SIDE BAR: The launch-pad for entering into the world of the AWC is that FINRA has formed a belief that you engaged in a violation of its rules. Once FINRA has formed that opinion, you are given a choice:
Keep in mind, however, that once a formal FINRA disciplinary Complaint is issued, you may still settle via an Offer of Settlement, but that is a separate and distinct option from the AWC.
- Door #1: If you are prepared to throw in the towel and settle the allegations, you can opt to do so before a formal Complaint is issued and pursue resolution via an AWC, but you will have to agree not to dispute FINRA's allegation of the violation(s).
- Door #2: If you are incensed, outraged, and prepared to take the fight all the way down to the mat, then you are likely headed for a contested hearing.
SIDE BAR: At the start of the AWC process, you will execute a letter -- and that act may become a bone of contention long after your AWC is approved because many respondents will claim that FINRA drafted the settlement, twisted their arms, gave them no choice -- and that the settling respondent was basically forced to sign off on it. In fact, to some degree, FINRA has anticipated that position and makes you execute the AWC letter (even though you will be given what effectively amounts to a non-negotiable format with which to work).Okay, so now you finally have cracked the code as to the source of the terms "Acceptance" and "Waiver" and "Consent." In your letter, you will:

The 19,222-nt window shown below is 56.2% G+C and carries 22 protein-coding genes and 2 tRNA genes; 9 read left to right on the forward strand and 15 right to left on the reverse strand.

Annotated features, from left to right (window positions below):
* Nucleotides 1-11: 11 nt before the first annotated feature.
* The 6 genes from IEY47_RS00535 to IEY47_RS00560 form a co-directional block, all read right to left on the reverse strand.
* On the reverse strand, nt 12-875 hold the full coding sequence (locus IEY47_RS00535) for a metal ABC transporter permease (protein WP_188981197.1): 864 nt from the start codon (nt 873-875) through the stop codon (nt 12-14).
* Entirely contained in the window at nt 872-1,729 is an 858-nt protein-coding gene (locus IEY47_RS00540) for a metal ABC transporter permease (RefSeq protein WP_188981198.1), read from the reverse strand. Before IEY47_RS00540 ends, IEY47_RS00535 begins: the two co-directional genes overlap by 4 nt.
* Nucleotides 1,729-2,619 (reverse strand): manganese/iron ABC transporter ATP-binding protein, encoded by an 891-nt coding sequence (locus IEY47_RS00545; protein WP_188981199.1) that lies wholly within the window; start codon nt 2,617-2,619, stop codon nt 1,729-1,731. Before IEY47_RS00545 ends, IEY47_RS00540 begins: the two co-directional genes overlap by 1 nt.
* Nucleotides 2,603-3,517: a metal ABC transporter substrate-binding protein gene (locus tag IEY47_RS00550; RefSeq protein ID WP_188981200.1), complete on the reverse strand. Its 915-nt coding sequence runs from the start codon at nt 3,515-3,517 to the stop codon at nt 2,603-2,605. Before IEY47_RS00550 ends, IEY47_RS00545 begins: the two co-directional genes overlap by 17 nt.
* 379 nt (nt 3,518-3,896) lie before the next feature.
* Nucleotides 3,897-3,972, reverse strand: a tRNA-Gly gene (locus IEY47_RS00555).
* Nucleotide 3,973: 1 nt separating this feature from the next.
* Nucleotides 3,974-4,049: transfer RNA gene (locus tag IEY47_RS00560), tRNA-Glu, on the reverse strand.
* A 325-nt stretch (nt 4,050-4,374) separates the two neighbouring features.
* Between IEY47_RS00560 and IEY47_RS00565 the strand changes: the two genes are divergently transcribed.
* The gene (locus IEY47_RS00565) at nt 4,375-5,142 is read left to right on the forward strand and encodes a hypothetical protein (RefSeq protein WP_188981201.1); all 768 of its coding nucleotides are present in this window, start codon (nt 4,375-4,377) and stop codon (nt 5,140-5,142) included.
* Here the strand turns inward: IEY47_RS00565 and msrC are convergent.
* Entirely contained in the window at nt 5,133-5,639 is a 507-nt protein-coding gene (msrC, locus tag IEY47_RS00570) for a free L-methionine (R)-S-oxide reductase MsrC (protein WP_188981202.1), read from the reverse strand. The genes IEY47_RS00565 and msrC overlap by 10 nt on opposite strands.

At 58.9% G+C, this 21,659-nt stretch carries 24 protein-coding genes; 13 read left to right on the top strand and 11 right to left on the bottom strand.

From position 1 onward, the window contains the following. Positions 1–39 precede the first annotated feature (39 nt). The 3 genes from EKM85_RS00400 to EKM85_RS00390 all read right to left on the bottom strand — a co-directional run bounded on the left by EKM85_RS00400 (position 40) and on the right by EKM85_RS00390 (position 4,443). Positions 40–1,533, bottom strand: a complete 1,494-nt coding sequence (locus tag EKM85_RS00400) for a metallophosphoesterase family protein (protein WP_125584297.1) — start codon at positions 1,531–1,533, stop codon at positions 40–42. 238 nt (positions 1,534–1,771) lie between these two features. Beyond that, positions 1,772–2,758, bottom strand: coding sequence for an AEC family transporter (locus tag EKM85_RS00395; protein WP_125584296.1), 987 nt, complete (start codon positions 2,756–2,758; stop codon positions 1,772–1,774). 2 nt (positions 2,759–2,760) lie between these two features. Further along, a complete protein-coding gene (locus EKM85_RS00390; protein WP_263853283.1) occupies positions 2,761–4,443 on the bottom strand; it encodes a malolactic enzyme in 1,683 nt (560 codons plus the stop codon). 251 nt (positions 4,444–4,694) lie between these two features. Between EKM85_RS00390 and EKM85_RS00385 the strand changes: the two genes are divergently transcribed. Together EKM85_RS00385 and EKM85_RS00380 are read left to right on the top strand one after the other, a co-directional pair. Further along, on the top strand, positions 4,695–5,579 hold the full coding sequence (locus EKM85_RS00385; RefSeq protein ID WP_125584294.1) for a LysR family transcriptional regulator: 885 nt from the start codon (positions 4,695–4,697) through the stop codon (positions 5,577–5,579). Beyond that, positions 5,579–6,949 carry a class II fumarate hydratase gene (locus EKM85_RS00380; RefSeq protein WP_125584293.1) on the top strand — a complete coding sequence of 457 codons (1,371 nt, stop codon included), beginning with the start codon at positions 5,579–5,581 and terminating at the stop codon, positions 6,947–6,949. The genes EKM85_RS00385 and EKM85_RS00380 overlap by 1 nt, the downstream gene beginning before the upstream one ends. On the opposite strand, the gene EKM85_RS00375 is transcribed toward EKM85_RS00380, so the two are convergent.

Why didn't they call it a Acceptance, Consent, and Waiver, an ACW? I dunno and they didn't ask my opinion.
- ACCEPT FINRA's finding of violation;
- CONSENT to the sanctions imposed upon you;
- WAIVE your right to a hearing.Sure -- you may still harbor some disagreement with FINRA about the underlying facts, but once you submit the AWC, you are agreeing that whatever the self-regulator found as a violation of its rules is an accepted finding -- and you don't get to cross your fingers on that. Similarly, you don't get a mulligan after you have consented to the fines and/or suspension and/or other sanctions imposed upon you. Once your signature is dry on an accepted AWC, you don't have the right to a hearing on the matter. Finally, if you have second thoughts after the AWC is accepted, you also waived your right to appeal to FINRA's NAC, to the Securities Exchange Commission, and to the courts. Game. Set. Match.
SIDE BAR: In negotiating an AWC, there are no fixed and fast rules as to when a specific fine must be paid or a suspension served. You may have some limited ability when negotiating the AWC to ask the FINRA staff to agree to an earlier or later date for particular sanctions. Some folks prefer to get things moving immediately; others need time to get their affairs in order -- and some just want to serve the 30-day suspension in August or during a holiday season.